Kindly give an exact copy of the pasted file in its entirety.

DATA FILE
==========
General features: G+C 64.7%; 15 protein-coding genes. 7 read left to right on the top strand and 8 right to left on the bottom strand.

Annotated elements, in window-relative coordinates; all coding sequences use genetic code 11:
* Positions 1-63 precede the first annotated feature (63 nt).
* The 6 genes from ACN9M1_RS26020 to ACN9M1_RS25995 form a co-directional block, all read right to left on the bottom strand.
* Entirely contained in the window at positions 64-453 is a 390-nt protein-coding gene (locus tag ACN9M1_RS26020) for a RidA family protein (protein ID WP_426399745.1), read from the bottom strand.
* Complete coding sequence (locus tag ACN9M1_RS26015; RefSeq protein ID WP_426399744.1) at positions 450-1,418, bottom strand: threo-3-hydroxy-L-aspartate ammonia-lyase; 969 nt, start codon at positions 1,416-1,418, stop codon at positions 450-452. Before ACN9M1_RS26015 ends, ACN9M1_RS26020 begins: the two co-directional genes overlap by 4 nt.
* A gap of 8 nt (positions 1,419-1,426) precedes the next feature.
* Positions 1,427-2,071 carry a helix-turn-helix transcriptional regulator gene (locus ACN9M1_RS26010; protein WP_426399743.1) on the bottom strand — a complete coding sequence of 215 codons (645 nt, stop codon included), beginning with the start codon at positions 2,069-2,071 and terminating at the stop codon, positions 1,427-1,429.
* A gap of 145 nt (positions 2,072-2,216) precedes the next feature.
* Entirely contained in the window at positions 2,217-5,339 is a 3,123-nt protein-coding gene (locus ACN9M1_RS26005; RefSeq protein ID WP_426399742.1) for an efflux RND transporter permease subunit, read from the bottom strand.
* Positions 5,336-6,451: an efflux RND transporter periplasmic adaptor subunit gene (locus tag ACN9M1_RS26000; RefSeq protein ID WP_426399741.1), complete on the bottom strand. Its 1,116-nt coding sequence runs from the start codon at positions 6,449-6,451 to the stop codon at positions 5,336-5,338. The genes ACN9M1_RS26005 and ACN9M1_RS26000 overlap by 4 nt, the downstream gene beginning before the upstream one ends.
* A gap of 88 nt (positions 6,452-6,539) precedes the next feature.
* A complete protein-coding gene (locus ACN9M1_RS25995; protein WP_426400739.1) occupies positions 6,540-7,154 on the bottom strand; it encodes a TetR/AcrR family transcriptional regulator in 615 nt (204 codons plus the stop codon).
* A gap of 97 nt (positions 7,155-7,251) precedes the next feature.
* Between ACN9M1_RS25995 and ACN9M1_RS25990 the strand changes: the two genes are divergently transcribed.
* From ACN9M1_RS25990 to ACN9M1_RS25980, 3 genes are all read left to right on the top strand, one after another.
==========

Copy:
General features: G+C 64.7%; 15 protein-coding genes. 7 read left to right on the top strand and 8 right to left on the bottom strand.

Annotated elements, in window-relative coordinates; all coding sequences use genetic code 11:
* Positions 1-63 precede the first annotated feature (63 nt).
* The 6 genes from ACN9M1_RS26020 to ACN9M1_RS25995 form a co-directional block, all read right to left on the bottom strand.
* Entirely contained in the window at positions 64-453 is a 390-nt protein-coding gene (locus tag ACN9M1_RS26020) for a RidA family protein (protein ID WP_426399745.1), read from the bottom strand.
* Complete coding sequence (locus tag ACN9M1_RS26015; RefSeq protein ID WP_426399744.1) at positions 450-1,418, bottom strand: threo-3-hydroxy-L-aspartate ammonia-lyase; 969 nt, start codon at positions 1,416-1,418, stop codon at positions 450-452. Before ACN9M1_RS26015 ends, ACN9M1_RS26020 begins: the two co-directional genes overlap by 4 nt.
* A gap of 8 nt (positions 1,419-1,426) precedes the next feature.
* Positions 1,427-2,071 carry a helix-turn-helix transcriptional regulator gene (locus ACN9M1_RS26010; protein WP_426399743.1) on the bottom strand — a complete coding sequence of 215 codons (645 nt, stop codon included), beginning with the start codon at positions 2,069-2,071 and terminating at the stop codon, positions 1,427-1,429.
* A gap of 145 nt (positions 2,072-2,216) precedes the next feature.
* Entirely contained in the window at positions 2,217-5,339 is a 3,123-nt protein-coding gene (locus ACN9M1_RS26005; RefSeq protein ID WP_426399742.1) for an efflux RND transporter permease subunit, read from the bottom strand.
* Positions 5,336-6,451: an efflux RND transporter periplasmic adaptor subunit gene (locus tag ACN9M1_RS26000; RefSeq protein ID WP_426399741.1), complete on the bottom strand. Its 1,116-nt coding sequence runs from the start codon at positions 6,449-6,451 to the stop codon at positions 5,336-5,338. The genes ACN9M1_RS26005 and ACN9M1_RS26000 overlap by 4 nt, the downstream gene beginning before the upstream one ends.
* A gap of 88 nt (positions 6,452-6,539) precedes the next feature.
* A complete protein-coding gene (locus ACN9M1_RS25995; protein WP_426400739.1) occupies positions 6,540-7,154 on the bottom strand; it encodes a TetR/AcrR family transcriptional regulator in 615 nt (204 codons plus the stop codon).
* A gap of 97 nt (positions 7,155-7,251) precedes the next feature.
* Between ACN9M1_RS25995 and ACN9M1_RS25990 the strand changes: the two genes are divergently transcribed.
* From ACN9M1_RS25990 to ACN9M1_RS25980, 3 genes are all read left to right on the top strand, one after another.